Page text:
broken bodies and good luck

Monday, April 9, 2012

“People will choose to blame their circumstances on fate or bad luck. Very few will admit it’s mainly the choices they have made.” Author unknown

Depending upon situation, the perception of luck is very different. The circumstances surrounding the motorcycle crash of Arkansas football coach, Bobby Petrino, provide an example that good and bad luck can exist at the same time for the same person in the same event. The Sparks notes version: while driving his motorcycle with his paramour as a passenger, Mr. Petrino crashes into the ditch. A passerby tries to call an ambulance but Mr. Petrino refuses. He is subsequently taken by private care to the emergency room where he is found to have a broken neck and four broken ribs. The bad luck is that marital indiscretions may exact a heavy cost to Mr. Petrino’s professional and personal life. The good luck is that he survived injuries that could have killed him or left him a quadriplegic.

It is bad luck that he sustained the injuries in the first place but there are significant complications that could have ended his like and it is fortunate that he survived his bad decision to refuse an ambulance. Multiple rib fractures are a sign of significant force applied to the chest and damage can occur to the organs that are protected by those ribs. Breathing can be compromised if the lung collapses or becomes bruised and just the pain of that many broken ribs can prevent the victim from taking deep breaths. Lower ribs protect the organs of the upper abdomen and their fracture can signal a damaged liver or spleen. Upper ribs protect the large blood vessels like the aorta and subclavian arteries that can be torn if enough energy is applied to the body with imminent death a real possibility. And of course, the heart sits in the middle of the chest and is at risk for injury.

When trauma patients go into shock, there are reversible life threatening causes that need to be considered and they are all in the chest. The major disasters include tension pneumothorax (a type of collapsed lung) pericardial tamponade (fluid that collects in the sac surrounding the heart and prevents it from beating), sucking chest wound (most often due to a laceration, stabbing or gunshot wound) and flail chest, where each rib is broken in more than one place and breathing is compromised. A patient who looks good initially can decompensate very quickly.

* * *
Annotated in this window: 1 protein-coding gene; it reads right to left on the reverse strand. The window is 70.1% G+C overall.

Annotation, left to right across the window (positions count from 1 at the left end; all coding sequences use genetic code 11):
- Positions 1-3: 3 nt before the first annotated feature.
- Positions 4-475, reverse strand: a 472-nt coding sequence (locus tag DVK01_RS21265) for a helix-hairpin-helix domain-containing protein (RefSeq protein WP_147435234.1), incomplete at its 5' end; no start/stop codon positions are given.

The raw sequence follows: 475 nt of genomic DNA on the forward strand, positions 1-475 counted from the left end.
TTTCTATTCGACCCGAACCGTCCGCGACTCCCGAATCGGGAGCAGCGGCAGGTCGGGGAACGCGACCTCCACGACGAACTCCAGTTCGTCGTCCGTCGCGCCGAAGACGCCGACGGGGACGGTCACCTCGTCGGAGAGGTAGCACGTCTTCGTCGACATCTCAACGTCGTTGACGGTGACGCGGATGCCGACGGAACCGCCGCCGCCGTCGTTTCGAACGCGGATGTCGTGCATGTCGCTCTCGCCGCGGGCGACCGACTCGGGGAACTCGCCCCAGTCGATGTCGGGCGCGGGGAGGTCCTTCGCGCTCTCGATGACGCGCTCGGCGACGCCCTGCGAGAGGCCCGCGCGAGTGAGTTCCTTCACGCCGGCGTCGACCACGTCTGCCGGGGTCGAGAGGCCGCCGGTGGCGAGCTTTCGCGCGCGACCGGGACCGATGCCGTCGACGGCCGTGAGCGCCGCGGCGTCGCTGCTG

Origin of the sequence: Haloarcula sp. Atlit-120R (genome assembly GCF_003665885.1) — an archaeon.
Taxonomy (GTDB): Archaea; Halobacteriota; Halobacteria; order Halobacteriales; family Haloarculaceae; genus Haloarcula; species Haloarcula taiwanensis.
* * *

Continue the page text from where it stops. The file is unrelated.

The brain is connected to the rest of the body by the spinal cord and it in turn is protected from the outside world by the spine. Unfortunately, the cervical spine, the bones in the neck, are at risk for breaking when the body gets thrown around at high speed. There is a reason that first responders, EMTs, paramedics and emergency room staff are careful in moving a trauma victim. If there is significant mechanism of injury to the body, the common mantra is that the neck is broken until it is proven not to be. If a vertebra in the neck is broken and the spinal cord is affected, the patient can become a quadriplegic if the neck is moved. A neurologically intact patient can be damaged if care is not taken to prevent that neck movement.

Not all broken necks involve the spinal cord. Many fractures are stable and need nothing more than a hard collar to act as a splint. Others are unstable and need surgery to repair. It’s not always possible to know in the field or the ER what might be happening to the neck or the rest of the back. The common wisdom is to immobilize the patient in a collar and backboard until the injuries can be sorted out. How tragic if an unstable neck fracture is missed and the patient goes from normal neurologic function to a wheelchair. Presuming the worst is not just an Eeyore mentality; it’s the right thing to do. And it is often difficult initially to assess , especially if the patient has a painful distracting injury…like broken ribs… that prevents them from appreciating their neck pain. Some trauma patients are kept in protective cervical collars for hours and days until the dust settles.

But back to Mr. Petrino. There are lessons to be learned from his good luck that allowed him to survive some significant bad medical decisions. Unless there is imminent disaster, think of exploding cars, drowning or a victim who isn’t breathing, it is best not to move a trauma patient. They can be warmed and comforted but a spinal cord injury should always be a concern. Trauma victims with chest pain or who can’t breathe deeply because of pain need medical attention and it should not be delayed. Paramedics have the skills and tools to perform with lifesaving procedures even before they arrive at the ER. Depending upon what part of the body is damaged, there can be associated life and limb threatening injuries that cannot be diagnosed in a passerby’s car.

In the United States, trauma remains the number one killer of people under the age of 45. While prevention is key, it is important to know what to do when an accident occurs. In so many ways, Bobby Petrino is an example what not to do.

“Luck never made a man wise.” Seneca, Letters to Lucilius

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